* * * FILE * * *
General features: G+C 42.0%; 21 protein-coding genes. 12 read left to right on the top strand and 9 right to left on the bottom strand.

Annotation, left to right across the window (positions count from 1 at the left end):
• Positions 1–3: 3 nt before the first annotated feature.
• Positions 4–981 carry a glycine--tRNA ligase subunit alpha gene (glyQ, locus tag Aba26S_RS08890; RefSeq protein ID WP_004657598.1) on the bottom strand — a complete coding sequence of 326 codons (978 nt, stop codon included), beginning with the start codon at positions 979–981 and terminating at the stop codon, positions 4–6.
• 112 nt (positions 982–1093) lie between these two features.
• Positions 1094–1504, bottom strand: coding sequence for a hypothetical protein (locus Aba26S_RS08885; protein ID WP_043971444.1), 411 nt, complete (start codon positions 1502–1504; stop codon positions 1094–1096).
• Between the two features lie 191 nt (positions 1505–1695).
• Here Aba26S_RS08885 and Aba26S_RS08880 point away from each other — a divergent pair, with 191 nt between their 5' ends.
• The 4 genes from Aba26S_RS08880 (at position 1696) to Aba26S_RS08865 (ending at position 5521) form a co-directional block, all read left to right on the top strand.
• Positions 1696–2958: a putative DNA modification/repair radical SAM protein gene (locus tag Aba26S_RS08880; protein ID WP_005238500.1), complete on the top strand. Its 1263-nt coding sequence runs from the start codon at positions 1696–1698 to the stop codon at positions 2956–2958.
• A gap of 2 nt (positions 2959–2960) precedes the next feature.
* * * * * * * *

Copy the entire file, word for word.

General features: G+C 42.0%; 21 protein-coding genes. 12 read left to right on the top strand and 9 right to left on the bottom strand.

Annotation, left to right across the window (positions count from 1 at the left end):
• Positions 1–3: 3 nt before the first annotated feature.
• Positions 4–981 carry a glycine--tRNA ligase subunit alpha gene (glyQ, locus tag Aba26S_RS08890; RefSeq protein ID WP_004657598.1) on the bottom strand — a complete coding sequence of 326 codons (978 nt, stop codon included), beginning with the start codon at positions 979–981 and terminating at the stop codon, positions 4–6.
• 112 nt (positions 982–1093) lie between these two features.
• Positions 1094–1504, bottom strand: coding sequence for a hypothetical protein (locus Aba26S_RS08885; protein ID WP_043971444.1), 411 nt, complete (start codon positions 1502–1504; stop codon positions 1094–1096).
• Between the two features lie 191 nt (positions 1505–1695).
• Here Aba26S_RS08885 and Aba26S_RS08880 point away from each other — a divergent pair, with 191 nt between their 5' ends.
• The 4 genes from Aba26S_RS08880 (at position 1696) to Aba26S_RS08865 (ending at position 5521) form a co-directional block, all read left to right on the top strand.
• Positions 1696–2958: a putative DNA modification/repair radical SAM protein gene (locus tag Aba26S_RS08880; protein ID WP_005238500.1), complete on the top strand. Its 1263-nt coding sequence runs from the start codon at positions 1696–1698 to the stop codon at positions 2956–2958.
• A gap of 2 nt (positions 2959–2960) precedes the next feature.